Giga-Totoro welcomes you to Beijing.
I’m actually writing this from back home – I landed back in town yesterday evening. My desperate attempts at keeping the site up to date with my travels was foiled by the complete sensory destruction that was Tokyo. This is going to be its own post, which might end up being its own book. See, I said I might have to write a book anyway.
(By the way, I’d like to give a shoutout to Ted Dilliard for writing up my three previous Shenzhen posts on InsideEVs. Go check it out – as usual, I welcome discussions and shenanigans in the comment box.)
Anyways, besides family business, I also took a journey around the maker scene of Beijing. I had contacted Beijing Makerspace about visiting. I also pinged Beijing Tiertime (makers of my favorite flavor of lollipop, as well as the Up 3d printer), but got rebuffed away with “We do not give factory tours”. Insiders, help me out here.
On my own, though, I visited the old ‘hardware streets’ I had first seen in 2005 when I was but a wee bunny. Back then, I went through the areas with a family friend since my Chinese ability at the time was around ‘zilch’. During that trip, and a following one in 2007, I took many photos (as I tend to do), but as I mentioned previously, these predate the current version of the site… and archive.org precisely captured snapshots of this site before summer 2007 and then after fall 2007. Oops. And I must have removed them from the Facenet since during those starving times, you could only have small albums of limited size, that didn’t even take 10 minutes to load page-by-page as you scroll! Now that my Chinese ability is around ‘one iota’, I wanted to go back to some of these places and see their current state.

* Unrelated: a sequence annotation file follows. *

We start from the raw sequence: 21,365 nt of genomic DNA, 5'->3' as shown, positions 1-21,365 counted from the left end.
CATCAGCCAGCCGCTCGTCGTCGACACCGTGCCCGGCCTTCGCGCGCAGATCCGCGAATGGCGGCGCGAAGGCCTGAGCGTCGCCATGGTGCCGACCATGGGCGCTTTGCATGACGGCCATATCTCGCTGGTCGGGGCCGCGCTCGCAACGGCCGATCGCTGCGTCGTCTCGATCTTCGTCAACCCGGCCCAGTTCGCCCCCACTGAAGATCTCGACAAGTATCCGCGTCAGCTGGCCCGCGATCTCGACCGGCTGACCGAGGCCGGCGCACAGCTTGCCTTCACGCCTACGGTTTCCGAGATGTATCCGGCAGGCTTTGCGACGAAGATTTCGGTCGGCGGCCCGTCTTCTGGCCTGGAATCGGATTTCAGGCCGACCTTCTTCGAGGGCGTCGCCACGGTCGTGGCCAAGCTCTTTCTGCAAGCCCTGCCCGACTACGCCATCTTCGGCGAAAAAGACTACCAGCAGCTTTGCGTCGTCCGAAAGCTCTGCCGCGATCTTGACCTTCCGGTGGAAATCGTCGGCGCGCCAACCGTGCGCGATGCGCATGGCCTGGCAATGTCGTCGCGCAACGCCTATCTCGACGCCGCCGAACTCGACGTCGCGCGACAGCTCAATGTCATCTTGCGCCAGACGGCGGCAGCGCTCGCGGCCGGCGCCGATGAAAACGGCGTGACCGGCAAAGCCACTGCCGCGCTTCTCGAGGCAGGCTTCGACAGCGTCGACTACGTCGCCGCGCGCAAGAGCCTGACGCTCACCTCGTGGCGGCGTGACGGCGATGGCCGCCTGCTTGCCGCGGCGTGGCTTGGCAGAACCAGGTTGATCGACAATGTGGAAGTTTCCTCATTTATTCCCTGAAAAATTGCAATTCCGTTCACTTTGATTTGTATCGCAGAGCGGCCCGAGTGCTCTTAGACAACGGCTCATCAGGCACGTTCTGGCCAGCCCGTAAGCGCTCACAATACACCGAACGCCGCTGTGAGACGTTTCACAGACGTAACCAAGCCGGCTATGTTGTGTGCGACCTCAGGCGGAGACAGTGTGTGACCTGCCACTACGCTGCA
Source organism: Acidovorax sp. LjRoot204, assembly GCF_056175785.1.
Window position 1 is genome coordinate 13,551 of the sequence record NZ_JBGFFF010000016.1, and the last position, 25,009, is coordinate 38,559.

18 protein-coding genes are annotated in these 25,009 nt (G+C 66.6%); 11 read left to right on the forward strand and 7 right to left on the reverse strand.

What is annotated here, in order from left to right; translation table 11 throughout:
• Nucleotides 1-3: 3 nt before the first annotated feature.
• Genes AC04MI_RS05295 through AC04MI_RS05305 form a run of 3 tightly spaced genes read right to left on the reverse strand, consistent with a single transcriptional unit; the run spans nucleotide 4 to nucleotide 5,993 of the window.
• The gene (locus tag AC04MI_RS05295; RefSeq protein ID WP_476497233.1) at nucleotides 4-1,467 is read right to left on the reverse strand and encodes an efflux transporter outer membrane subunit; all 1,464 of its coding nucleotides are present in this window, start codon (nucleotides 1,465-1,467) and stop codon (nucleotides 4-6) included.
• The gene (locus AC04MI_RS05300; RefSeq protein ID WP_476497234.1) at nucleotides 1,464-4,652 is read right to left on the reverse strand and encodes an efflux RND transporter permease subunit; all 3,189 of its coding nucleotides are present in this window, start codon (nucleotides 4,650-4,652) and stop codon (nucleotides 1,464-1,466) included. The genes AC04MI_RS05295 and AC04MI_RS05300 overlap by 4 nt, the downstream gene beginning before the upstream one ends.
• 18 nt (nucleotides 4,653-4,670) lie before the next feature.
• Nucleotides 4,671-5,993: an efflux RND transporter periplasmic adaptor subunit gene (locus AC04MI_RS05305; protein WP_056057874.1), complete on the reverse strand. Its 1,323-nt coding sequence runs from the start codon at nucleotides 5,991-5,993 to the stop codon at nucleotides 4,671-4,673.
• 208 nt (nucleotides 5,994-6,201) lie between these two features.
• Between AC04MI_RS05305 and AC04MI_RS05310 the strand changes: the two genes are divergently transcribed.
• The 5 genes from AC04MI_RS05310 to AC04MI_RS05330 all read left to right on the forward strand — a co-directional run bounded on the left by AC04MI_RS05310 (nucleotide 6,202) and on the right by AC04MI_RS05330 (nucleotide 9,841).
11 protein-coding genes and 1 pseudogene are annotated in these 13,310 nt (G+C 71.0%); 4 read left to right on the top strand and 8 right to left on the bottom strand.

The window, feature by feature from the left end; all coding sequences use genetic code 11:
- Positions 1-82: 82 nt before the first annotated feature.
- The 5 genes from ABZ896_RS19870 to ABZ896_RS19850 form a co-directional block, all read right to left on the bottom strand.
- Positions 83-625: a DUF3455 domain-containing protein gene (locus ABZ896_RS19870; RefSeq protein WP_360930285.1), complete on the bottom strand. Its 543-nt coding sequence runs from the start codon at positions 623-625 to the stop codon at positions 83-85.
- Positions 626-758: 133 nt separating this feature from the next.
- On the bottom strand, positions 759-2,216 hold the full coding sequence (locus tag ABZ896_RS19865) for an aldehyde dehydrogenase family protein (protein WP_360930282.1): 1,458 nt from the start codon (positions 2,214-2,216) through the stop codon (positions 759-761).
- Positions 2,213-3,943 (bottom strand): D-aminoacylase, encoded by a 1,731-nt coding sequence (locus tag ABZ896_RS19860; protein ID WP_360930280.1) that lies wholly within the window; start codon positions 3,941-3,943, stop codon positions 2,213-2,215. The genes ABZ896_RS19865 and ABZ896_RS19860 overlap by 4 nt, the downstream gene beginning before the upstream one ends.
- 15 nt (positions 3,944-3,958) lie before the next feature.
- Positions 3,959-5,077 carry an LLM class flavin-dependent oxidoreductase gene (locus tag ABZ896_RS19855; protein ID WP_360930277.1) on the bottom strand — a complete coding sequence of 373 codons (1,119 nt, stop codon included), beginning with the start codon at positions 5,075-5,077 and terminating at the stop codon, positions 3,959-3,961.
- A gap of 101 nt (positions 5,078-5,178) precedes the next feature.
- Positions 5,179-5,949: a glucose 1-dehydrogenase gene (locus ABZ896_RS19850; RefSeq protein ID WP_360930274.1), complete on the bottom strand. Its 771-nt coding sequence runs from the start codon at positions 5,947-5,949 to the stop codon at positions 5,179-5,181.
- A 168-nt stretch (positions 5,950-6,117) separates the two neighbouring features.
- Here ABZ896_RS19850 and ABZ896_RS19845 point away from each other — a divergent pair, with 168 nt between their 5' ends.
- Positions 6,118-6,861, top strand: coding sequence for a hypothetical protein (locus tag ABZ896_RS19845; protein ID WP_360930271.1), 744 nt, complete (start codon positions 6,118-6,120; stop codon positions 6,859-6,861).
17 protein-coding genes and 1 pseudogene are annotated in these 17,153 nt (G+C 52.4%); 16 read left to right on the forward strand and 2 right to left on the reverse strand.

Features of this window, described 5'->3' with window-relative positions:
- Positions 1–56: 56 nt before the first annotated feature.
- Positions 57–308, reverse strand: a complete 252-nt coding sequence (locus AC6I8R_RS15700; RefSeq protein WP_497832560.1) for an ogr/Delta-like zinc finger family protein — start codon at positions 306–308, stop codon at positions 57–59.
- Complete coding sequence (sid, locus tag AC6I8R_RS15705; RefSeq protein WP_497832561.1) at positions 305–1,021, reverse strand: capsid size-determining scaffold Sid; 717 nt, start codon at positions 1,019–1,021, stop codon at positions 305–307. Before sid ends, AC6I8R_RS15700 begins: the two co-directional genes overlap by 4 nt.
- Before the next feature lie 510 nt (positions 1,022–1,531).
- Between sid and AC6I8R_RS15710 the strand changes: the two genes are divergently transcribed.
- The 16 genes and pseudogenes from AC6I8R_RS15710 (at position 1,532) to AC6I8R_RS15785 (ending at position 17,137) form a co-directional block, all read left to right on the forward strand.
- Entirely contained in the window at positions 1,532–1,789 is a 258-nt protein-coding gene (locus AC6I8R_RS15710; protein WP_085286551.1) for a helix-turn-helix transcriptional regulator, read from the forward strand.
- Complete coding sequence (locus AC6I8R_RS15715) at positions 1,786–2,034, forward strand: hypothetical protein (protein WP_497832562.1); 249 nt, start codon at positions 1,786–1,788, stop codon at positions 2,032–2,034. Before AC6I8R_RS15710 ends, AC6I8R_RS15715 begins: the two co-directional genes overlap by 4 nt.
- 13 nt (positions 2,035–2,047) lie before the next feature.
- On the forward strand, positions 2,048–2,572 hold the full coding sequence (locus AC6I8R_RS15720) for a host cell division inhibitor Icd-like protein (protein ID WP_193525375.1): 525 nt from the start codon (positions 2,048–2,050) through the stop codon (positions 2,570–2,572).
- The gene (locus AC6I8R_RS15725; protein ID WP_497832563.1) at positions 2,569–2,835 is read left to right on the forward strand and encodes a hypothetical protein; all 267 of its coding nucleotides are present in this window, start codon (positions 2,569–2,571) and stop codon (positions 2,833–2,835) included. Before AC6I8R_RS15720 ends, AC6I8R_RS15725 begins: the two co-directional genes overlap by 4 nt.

So if you’re ever in Beijing and can 1. speak Chinese or grab a buddy who does, and 2. can stand the stench of cheap cigarette smoke, make sure to check out….
The “Xi Si” (west four… four whats, I’m not sure) area of town was well known for this sort of stuff a few years ago, and for decades before that, I am told. Sadly, when I asked before departing, my family and friends in the area said the vast majority of it was gone – torn down, moved out, and replaced with new consumer-oriented knicknacks. It’s not all gone, but the place has definitely changed for the more mundane (to me) as real estate prices in Beijing go up and areas get redeveloped into higher density modern housing. As with Shenzhen, and perhaps the world over, it seems as the citizens get richer, industries and other manufacturing sector tasks are pushed out of the city. On the other hand, it now has its own subway stop. Beijing opened like 97 new subway lines as soon as I left in ’07.